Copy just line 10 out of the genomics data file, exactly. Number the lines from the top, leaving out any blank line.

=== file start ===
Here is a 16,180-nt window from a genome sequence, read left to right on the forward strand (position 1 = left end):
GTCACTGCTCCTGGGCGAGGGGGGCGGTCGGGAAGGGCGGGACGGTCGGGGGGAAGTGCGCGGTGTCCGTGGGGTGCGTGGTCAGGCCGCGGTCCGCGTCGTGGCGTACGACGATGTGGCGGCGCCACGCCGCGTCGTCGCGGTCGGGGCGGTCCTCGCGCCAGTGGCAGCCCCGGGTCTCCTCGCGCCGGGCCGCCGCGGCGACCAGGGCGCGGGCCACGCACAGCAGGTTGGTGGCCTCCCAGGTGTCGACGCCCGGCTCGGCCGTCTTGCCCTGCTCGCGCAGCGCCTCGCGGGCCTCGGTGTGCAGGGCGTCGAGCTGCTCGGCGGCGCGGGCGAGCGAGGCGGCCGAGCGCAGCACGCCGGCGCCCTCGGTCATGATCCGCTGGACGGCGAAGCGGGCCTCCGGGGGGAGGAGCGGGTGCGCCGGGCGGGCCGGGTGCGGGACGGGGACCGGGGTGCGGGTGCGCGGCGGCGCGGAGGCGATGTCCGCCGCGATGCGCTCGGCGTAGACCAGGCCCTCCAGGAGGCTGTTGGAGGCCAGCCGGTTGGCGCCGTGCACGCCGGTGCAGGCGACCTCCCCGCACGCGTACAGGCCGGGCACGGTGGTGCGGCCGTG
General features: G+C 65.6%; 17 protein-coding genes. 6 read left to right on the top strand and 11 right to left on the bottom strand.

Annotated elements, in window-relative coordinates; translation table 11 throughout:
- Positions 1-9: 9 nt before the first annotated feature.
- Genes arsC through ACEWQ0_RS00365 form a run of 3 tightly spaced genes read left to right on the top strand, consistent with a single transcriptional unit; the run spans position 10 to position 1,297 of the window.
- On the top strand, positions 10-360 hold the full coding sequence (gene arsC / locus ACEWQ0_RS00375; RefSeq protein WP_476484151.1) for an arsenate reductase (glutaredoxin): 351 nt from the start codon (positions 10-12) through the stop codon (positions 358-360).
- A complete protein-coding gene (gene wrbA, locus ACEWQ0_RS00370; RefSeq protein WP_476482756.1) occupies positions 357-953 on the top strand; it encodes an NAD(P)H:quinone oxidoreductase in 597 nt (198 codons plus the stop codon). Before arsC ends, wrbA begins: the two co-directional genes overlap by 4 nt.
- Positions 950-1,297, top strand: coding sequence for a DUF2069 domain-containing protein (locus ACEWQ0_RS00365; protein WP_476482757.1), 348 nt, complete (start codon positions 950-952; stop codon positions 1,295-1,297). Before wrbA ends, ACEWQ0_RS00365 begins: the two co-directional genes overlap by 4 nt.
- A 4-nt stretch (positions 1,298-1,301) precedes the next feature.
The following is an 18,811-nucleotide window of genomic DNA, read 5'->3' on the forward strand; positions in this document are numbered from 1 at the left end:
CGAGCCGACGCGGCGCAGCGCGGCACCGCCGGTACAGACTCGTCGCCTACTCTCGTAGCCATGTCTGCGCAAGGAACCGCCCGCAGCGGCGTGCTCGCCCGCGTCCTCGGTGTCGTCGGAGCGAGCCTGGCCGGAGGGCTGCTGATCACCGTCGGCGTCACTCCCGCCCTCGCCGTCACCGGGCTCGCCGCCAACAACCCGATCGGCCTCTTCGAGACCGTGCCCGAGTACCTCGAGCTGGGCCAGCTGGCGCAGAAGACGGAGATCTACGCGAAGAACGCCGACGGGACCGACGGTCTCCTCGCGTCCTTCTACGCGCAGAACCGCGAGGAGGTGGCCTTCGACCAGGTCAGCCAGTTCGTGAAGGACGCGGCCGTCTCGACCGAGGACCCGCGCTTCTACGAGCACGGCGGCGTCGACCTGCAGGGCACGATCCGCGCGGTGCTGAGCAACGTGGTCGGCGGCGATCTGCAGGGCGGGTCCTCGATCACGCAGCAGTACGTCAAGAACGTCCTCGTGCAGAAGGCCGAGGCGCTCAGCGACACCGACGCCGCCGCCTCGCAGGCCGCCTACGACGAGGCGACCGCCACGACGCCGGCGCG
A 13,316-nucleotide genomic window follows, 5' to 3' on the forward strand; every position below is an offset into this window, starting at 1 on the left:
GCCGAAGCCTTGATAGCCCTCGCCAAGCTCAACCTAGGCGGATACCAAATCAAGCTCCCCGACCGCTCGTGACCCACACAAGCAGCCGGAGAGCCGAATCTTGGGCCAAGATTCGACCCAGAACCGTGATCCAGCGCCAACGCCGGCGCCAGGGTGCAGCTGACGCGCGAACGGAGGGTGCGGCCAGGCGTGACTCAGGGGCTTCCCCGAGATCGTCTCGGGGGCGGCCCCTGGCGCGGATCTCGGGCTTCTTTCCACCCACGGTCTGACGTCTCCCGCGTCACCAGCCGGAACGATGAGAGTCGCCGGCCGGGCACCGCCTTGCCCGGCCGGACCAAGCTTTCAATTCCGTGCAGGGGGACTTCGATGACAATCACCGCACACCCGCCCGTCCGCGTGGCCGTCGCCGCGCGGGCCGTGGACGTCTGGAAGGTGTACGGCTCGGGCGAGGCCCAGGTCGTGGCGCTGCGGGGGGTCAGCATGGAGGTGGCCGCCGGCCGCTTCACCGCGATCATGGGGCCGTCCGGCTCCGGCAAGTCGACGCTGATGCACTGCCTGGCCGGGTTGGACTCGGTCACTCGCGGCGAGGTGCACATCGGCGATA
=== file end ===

- A 4-nt stretch (positions 1,298-1,301) precedes the next feature.